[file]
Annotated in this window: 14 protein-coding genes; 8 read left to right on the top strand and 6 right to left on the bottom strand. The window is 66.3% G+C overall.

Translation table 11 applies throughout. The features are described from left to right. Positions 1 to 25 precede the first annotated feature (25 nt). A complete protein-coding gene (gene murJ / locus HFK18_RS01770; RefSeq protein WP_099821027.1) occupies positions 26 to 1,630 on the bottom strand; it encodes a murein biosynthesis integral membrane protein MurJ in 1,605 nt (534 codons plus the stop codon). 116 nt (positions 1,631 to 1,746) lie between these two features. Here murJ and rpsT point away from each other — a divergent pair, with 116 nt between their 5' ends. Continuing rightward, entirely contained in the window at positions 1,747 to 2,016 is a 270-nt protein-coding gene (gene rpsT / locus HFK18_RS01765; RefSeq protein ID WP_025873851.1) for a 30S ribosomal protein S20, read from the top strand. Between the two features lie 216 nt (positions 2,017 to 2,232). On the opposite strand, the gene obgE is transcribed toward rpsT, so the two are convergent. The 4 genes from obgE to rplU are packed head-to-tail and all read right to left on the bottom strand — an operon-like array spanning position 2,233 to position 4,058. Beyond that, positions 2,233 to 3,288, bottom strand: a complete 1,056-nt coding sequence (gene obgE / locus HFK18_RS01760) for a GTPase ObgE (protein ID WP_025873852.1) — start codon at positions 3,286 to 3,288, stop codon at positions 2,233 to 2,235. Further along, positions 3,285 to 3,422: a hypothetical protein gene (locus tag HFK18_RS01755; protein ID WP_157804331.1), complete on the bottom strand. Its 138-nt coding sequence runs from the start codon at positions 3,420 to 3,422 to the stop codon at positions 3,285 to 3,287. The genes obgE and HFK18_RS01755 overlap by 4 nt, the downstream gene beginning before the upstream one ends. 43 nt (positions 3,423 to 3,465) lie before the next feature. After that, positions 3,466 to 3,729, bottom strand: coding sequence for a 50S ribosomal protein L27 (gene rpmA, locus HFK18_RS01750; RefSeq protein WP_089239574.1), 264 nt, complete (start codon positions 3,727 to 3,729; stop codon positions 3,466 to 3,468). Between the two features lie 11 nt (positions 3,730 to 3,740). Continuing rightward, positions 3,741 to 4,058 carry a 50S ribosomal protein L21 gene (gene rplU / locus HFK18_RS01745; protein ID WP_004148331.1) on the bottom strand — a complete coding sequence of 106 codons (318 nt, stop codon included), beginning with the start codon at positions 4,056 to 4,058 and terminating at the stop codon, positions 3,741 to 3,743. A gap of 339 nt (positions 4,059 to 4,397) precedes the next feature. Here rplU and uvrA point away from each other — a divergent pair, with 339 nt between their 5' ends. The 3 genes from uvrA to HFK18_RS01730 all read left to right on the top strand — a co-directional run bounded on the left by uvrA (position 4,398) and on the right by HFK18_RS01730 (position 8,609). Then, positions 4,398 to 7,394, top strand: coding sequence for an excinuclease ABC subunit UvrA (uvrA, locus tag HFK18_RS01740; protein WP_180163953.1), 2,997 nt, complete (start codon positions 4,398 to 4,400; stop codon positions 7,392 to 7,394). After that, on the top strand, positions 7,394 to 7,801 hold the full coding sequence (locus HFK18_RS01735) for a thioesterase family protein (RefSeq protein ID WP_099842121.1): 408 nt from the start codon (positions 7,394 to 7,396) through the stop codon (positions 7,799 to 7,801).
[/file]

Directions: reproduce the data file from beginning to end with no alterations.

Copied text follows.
Annotated in this window: 14 protein-coding genes; 8 read left to right on the top strand and 6 right to left on the bottom strand. The window is 66.3% G+C overall.

Translation table 11 applies throughout. The features are described from left to right. Positions 1 to 25 precede the first annotated feature (25 nt). A complete protein-coding gene (gene murJ / locus HFK18_RS01770; RefSeq protein WP_099821027.1) occupies positions 26 to 1,630 on the bottom strand; it encodes a murein biosynthesis integral membrane protein MurJ in 1,605 nt (534 codons plus the stop codon). 116 nt (positions 1,631 to 1,746) lie between these two features. Here murJ and rpsT point away from each other — a divergent pair, with 116 nt between their 5' ends. Continuing rightward, entirely contained in the window at positions 1,747 to 2,016 is a 270-nt protein-coding gene (gene rpsT / locus HFK18_RS01765; RefSeq protein ID WP_025873851.1) for a 30S ribosomal protein S20, read from the top strand. Between the two features lie 216 nt (positions 2,017 to 2,232). On the opposite strand, the gene obgE is transcribed toward rpsT, so the two are convergent. The 4 genes from obgE to rplU are packed head-to-tail and all read right to left on the bottom strand — an operon-like array spanning position 2,233 to position 4,058. Beyond that, positions 2,233 to 3,288, bottom strand: a complete 1,056-nt coding sequence (gene obgE / locus HFK18_RS01760) for a GTPase ObgE (protein ID WP_025873852.1) — start codon at positions 3,286 to 3,288, stop codon at positions 2,233 to 2,235. Further along, positions 3,285 to 3,422: a hypothetical protein gene (locus tag HFK18_RS01755; protein ID WP_157804331.1), complete on the bottom strand. Its 138-nt coding sequence runs from the start codon at positions 3,420 to 3,422 to the stop codon at positions 3,285 to 3,287. The genes obgE and HFK18_RS01755 overlap by 4 nt, the downstream gene beginning before the upstream one ends. 43 nt (positions 3,423 to 3,465) lie before the next feature. After that, positions 3,466 to 3,729, bottom strand: coding sequence for a 50S ribosomal protein L27 (gene rpmA, locus HFK18_RS01750; RefSeq protein WP_089239574.1), 264 nt, complete (start codon positions 3,727 to 3,729; stop codon positions 3,466 to 3,468). Between the two features lie 11 nt (positions 3,730 to 3,740). Continuing rightward, positions 3,741 to 4,058 carry a 50S ribosomal protein L21 gene (gene rplU / locus HFK18_RS01745; protein ID WP_004148331.1) on the bottom strand — a complete coding sequence of 106 codons (318 nt, stop codon included), beginning with the start codon at positions 4,056 to 4,058 and terminating at the stop codon, positions 3,741 to 3,743. A gap of 339 nt (positions 4,059 to 4,397) precedes the next feature. Here rplU and uvrA point away from each other — a divergent pair, with 339 nt between their 5' ends. The 3 genes from uvrA to HFK18_RS01730 all read left to right on the top strand — a co-directional run bounded on the left by uvrA (position 4,398) and on the right by HFK18_RS01730 (position 8,609). Then, positions 4,398 to 7,394, top strand: coding sequence for an excinuclease ABC subunit UvrA (uvrA, locus tag HFK18_RS01740; protein WP_180163953.1), 2,997 nt, complete (start codon positions 4,398 to 4,400; stop codon positions 7,392 to 7,394). After that, on the top strand, positions 7,394 to 7,801 hold the full coding sequence (locus HFK18_RS01735) for a thioesterase family protein (RefSeq protein ID WP_099842121.1): 408 nt from the start codon (positions 7,394 to 7,396) through the stop codon (positions 7,799 to 7,801).